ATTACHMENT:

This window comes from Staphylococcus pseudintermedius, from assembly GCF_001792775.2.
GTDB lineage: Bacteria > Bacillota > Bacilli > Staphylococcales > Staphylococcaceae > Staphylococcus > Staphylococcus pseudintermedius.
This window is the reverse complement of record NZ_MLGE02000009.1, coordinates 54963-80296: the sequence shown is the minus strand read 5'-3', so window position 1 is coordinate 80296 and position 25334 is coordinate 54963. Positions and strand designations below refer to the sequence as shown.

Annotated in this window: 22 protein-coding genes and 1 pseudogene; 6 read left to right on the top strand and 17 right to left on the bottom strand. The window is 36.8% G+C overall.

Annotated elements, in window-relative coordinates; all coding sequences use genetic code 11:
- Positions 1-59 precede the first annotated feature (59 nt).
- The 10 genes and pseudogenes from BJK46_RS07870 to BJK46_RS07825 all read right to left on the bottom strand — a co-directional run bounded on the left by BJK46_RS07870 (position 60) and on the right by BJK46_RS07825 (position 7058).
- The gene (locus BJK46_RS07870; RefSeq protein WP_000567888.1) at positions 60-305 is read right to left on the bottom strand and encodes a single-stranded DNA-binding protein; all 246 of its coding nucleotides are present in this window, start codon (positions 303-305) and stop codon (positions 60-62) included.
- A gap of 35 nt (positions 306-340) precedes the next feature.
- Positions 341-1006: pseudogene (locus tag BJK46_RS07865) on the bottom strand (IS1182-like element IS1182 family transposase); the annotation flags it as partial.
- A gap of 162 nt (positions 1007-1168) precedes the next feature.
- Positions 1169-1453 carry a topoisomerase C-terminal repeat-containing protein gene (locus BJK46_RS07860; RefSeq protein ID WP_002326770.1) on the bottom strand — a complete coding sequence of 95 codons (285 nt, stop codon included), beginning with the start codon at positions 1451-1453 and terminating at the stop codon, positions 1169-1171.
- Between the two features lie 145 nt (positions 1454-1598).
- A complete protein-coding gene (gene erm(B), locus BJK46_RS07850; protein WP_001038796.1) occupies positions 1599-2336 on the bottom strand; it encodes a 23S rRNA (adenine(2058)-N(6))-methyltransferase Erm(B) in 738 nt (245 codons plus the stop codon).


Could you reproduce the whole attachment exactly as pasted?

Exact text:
This window comes from Staphylococcus pseudintermedius, from assembly GCF_001792775.2.
GTDB lineage: Bacteria > Bacillota > Bacilli > Staphylococcales > Staphylococcaceae > Staphylococcus > Staphylococcus pseudintermedius.
This window is the reverse complement of record NZ_MLGE02000009.1, coordinates 54963-80296: the sequence shown is the minus strand read 5'-3', so window position 1 is coordinate 80296 and position 25334 is coordinate 54963. Positions and strand designations below refer to the sequence as shown.

Annotated in this window: 22 protein-coding genes and 1 pseudogene; 6 read left to right on the top strand and 17 right to left on the bottom strand. The window is 36.8% G+C overall.

Annotated elements, in window-relative coordinates; all coding sequences use genetic code 11:
- Positions 1-59 precede the first annotated feature (59 nt).
- The 10 genes and pseudogenes from BJK46_RS07870 to BJK46_RS07825 all read right to left on the bottom strand — a co-directional run bounded on the left by BJK46_RS07870 (position 60) and on the right by BJK46_RS07825 (position 7058).
- The gene (locus BJK46_RS07870; RefSeq protein WP_000567888.1) at positions 60-305 is read right to left on the bottom strand and encodes a single-stranded DNA-binding protein; all 246 of its coding nucleotides are present in this window, start codon (positions 303-305) and stop codon (positions 60-62) included.
- A gap of 35 nt (positions 306-340) precedes the next feature.
- Positions 341-1006: pseudogene (locus tag BJK46_RS07865) on the bottom strand (IS1182-like element IS1182 family transposase); the annotation flags it as partial.
- A gap of 162 nt (positions 1007-1168) precedes the next feature.
- Positions 1169-1453 carry a topoisomerase C-terminal repeat-containing protein gene (locus BJK46_RS07860; RefSeq protein ID WP_002326770.1) on the bottom strand — a complete coding sequence of 95 codons (285 nt, stop codon included), beginning with the start codon at positions 1451-1453 and terminating at the stop codon, positions 1169-1171.
- Between the two features lie 145 nt (positions 1454-1598).
- A complete protein-coding gene (gene erm(B), locus BJK46_RS07850; protein WP_001038796.1) occupies positions 1599-2336 on the bottom strand; it encodes a 23S rRNA (adenine(2058)-N(6))-methyltransferase Erm(B) in 738 nt (245 codons plus the stop codon).